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Using Control Center to disable iPhone WiFi and Bluetooth could be a dangerous mistake

Published Aug 17th, 2023 1:36PM EDT
iPhone 13 Pro Display
Image: Christian de Looper for BGR

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The iPhone’s Control Center is a handy feature that offers quick access to phone settings you might need regularly. You can access Focus modes, enable Airplane mode, control smart home devices, enable Low Power Mode, manage music playback, and set the phone’s brightness, to name just a few. You can also use Control Center to toggle the iPhone’s Wi-Fi and Bluetooth. But that’s the wrong way to do it.

That’s because those Control Center shortcuts will not actually turn off Wi-Fi or Bluetooth. The wireless connections will remain active. What you’re doing is severing any current connections to Wi-Fi networks and Bluetooth accessories. That means malicious individuals might still target those active connections in certain situations.

Thankfully, there’s a quick and easy fix: Disable Wi-Fi and Bluetooth from the Settings app.

Before we start, I’ll remind you to disable Control Center on the iPhone’s Lock Screen so you need to unlock your phone in order to access it. It’s a precautionary measure for those unfortunate instances when you lose your iPhone, or someone steals it. It’s imperative that others can’t enable Airplane mode, so you can continue tracking the handset.

You'll have to go to Control Center to find the Voice Isolation setting.
Control Center shortcuts, including the Wi-Fi and Bluetooth toggles. Image source: Chris Smith, BGR

The security risk

A security researcher created a $70 gadget to send custom alerts to Def Con convention goers who had iPhones on them. TechCrunch explains (via Tom’s Guide) that those alerts told iPhone owners to connect their Apple ID and/or share a password with a nearby Apple TV.

It wasn’t a hack, but a demonstration that the Bluetooth connection stays active on iPhone even when you turn it off via Control Center.

I must confess that I also use Control Center to turn off Wi-Fi. I rarely disable Bluetooth since I use accessories like the Apple Watch and AirPods.

Still, I’ll have to change this habit in the future. Because the way Control Center works is the way Apple intends it to. It’s not a massive security issue that Apple needs to fix.

Turning Wi-Fi and Bluetooth in Control Center

You invoke Control Center by swiping down from the right corner of the iPhone screen (Face ID models) or swiping up from the bottom of the screen (Touch ID models). The Wi-Fi and Bluetooth toggles are always at the top. These are default settings shortcuts that you can’t remove from the Control Center.

You tap each one of them to disable or enable them, and it seems like you’re turning them off. But it turns out that’s not what’s happening. It’s the intended behavior, as Apple explains in this support document:

What happens when you turn off Wi-Fi and Bluetooth in Control Center.
What happens when you turn off Wi-Fi and Bluetooth in Control Center. Image source: Apple Inc.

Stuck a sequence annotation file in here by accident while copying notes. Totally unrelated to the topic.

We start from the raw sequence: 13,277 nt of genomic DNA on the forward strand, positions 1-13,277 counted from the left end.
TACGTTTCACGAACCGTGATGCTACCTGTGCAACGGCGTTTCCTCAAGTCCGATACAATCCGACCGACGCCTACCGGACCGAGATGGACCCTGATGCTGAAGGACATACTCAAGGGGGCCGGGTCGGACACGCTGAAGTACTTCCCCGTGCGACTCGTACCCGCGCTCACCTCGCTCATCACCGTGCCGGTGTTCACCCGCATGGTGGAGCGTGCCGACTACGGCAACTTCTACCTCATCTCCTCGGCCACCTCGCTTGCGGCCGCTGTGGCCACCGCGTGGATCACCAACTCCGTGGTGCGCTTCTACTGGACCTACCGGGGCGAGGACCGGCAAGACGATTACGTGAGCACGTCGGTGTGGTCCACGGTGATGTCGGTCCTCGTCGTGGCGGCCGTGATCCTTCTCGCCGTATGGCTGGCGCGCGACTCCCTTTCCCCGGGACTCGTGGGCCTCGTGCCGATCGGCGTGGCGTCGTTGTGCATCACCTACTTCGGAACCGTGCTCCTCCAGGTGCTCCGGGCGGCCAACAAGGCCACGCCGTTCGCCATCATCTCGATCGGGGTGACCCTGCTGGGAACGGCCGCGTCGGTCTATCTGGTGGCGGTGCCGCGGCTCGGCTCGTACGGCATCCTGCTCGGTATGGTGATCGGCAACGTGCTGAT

How to turn Wi-Fi and Bluetooth off for real

In the same document, Apple notes that you have to go to the Settings app to truly turn off the Wi-Fi and Bluetooth connections:

Use the Settings app to turn off iPhone's Wi-Fi and Bluetooth connections for good.
Use the Settings app to turn off iPhone’s Wi-Fi and Bluetooth connections for good. Image source: Apple Inc.

That’s always been the way Wi-Fi and Bluetooth connections have worked. But, after so many years of Control Center, we’ve all gotten used to accessing it for turning these connections off. When, in reality, we were just temporarily blocking access to Wi-Fi networks or Bluetooth gadgets.

If you think you might run into security issues, you might want to start using the Settings app for managing Wi-Fi and Bluetooth and forget about Control Center. Even if it’s not as fast. Even if you think you’re not likely to run into issues.

That said, if you use Bluetooth accessories like AirPods, you’ll never want to turn off the Bluetooth connection for real.

A permanent fix?

Apple could actually let you turn Wi-Fi and Bluetooth off from Control Center. After all, you can long-press on these icons to trigger additional actions. Why not include the real off toggle in there?

But again, the AirPods example is the best one, at least for Bluetooth.

Instead, Apple might want to improve Bluetooth security and prevent devices like that $70 gadget from being able to target unsuspecting users.

I’d be paying attention to Wi-Fi more than Bluetooth. I routinely turn off Wi-Fi in public places and avoid public networks. And I’ll use the Settings app to do it now that I’ve realized Control Center isn’t doing what I mistakenly thought it was doing.

Chris Smith Senior Writer

Chris Smith has been covering consumer electronics ever since the iPhone revolutionized the industry in 2008. When he’s not writing about the most recent tech news for BGR, he brings his entertainment expertise to Marvel’s Cinematic Universe and other blockbuster franchises.

Outside of work, you’ll catch him streaming almost every new movie and TV show release as soon as it's available.